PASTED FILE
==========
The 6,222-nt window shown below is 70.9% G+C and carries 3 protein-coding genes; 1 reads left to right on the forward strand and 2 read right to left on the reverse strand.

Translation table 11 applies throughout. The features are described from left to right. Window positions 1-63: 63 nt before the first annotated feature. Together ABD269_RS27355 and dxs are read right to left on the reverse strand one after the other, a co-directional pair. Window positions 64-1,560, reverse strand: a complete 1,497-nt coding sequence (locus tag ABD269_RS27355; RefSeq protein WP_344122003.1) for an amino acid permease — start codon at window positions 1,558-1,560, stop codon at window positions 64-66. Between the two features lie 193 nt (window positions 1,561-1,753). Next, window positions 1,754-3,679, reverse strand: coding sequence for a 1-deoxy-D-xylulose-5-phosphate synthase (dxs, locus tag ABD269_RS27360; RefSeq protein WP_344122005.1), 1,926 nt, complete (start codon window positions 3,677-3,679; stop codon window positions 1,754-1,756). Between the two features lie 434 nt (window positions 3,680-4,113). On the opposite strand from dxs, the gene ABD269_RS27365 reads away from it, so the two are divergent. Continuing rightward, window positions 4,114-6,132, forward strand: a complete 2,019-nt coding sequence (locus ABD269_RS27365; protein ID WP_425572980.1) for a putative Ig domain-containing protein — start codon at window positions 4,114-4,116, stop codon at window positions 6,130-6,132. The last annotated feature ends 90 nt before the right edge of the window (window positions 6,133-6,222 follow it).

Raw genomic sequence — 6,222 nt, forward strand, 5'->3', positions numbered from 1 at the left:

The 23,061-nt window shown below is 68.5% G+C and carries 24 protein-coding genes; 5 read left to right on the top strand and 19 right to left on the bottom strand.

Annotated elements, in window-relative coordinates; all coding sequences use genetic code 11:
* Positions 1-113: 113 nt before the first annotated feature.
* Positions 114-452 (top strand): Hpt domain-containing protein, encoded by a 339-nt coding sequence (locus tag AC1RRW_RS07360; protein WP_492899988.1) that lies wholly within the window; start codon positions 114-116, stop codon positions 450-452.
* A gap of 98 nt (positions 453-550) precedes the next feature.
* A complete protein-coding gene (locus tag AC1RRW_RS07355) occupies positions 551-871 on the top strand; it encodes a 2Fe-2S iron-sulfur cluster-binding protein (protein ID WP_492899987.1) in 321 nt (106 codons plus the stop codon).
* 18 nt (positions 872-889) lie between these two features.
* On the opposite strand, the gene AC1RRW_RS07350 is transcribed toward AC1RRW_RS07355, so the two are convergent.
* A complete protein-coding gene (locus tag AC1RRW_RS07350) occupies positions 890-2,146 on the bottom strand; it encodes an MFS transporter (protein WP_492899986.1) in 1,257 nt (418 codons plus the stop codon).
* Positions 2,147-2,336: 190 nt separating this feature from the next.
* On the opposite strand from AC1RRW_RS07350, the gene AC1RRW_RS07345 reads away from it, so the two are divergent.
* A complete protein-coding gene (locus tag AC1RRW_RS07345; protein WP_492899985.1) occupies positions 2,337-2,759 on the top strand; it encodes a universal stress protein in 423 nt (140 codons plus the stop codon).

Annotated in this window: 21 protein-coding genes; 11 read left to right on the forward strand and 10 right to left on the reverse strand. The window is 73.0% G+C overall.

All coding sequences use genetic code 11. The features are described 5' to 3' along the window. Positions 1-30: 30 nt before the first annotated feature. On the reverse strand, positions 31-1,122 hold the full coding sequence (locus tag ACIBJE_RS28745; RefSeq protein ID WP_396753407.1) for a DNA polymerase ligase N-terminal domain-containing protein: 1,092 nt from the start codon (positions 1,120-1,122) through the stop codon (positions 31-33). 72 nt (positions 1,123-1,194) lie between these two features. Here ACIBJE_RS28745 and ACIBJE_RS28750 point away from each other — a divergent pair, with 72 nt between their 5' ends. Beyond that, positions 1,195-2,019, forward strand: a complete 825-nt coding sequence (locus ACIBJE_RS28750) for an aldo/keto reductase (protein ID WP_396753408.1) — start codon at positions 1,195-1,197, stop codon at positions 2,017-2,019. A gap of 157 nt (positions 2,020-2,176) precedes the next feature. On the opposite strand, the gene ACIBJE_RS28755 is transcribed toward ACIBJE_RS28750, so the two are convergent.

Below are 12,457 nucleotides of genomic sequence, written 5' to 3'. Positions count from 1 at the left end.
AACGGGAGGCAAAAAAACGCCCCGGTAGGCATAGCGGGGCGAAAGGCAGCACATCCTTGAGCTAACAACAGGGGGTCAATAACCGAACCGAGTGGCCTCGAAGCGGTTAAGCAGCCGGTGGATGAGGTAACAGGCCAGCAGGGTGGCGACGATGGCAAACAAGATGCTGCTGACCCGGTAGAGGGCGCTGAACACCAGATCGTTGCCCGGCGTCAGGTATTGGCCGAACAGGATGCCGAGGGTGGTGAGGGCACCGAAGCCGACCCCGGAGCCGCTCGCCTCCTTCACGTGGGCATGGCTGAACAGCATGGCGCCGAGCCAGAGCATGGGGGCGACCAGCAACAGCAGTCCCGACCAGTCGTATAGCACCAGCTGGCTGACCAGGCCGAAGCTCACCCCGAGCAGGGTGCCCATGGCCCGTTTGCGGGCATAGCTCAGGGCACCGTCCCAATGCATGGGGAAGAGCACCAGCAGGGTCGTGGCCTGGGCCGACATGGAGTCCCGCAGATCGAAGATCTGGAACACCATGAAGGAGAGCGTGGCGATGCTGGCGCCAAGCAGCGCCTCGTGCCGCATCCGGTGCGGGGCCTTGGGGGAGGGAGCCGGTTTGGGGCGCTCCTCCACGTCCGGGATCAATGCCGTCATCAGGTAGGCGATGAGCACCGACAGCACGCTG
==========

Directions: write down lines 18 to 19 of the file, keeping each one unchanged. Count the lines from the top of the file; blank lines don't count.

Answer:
Below are 12,457 nucleotides of genomic sequence, written 5' to 3'. Positions count from 1 at the left end.
AACGGGAGGCAAAAAAACGCCCCGGTAGGCATAGCGGGGCGAAAGGCAGCACATCCTTGAGCTAACAACAGGGGGTCAATAACCGAACCGAGTGGCCTCGAAGCGGTTAAGCAGCCGGTGGATGAGGTAACAGGCCAGCAGGGTGGCGACGATGGCAAACAAGATGCTGCTGACCCGGTAGAGGGCGCTGAACACCAGATCGTTGCCCGGCGTCAGGTATTGGCCGAACAGGATGCCGAGGGTGGTGAGGGCACCGAAGCCGACCCCGGAGCCGCTCGCCTCCTTCACGTGGGCATGGCTGAACAGCATGGCGCCGAGCCAGAGCATGGGGGCGACCAGCAACAGCAGTCCCGACCAGTCGTATAGCACCAGCTGGCTGACCAGGCCGAAGCTCACCCCGAGCAGGGTGCCCATGGCCCGTTTGCGGGCATAGCTCAGGGCACCGTCCCAATGCATGGGGAAGAGCACCAGCAGGGTCGTGGCCTGGGCCGACATGGAGTCCCGCAGATCGAAGATCTGGAACACCATGAAGGAGAGCGTGGCGATGCTGGCGCCAAGCAGCGCCTCGTGCCGCATCCGGTGCGGGGCCTTGGGGGAGGGAGCCGGTTTGGGGCGCTCCTCCACGTCCGGGATCAATGCCGTCATCAGGTAGGCGATGAGCACCGACAGCACGCTG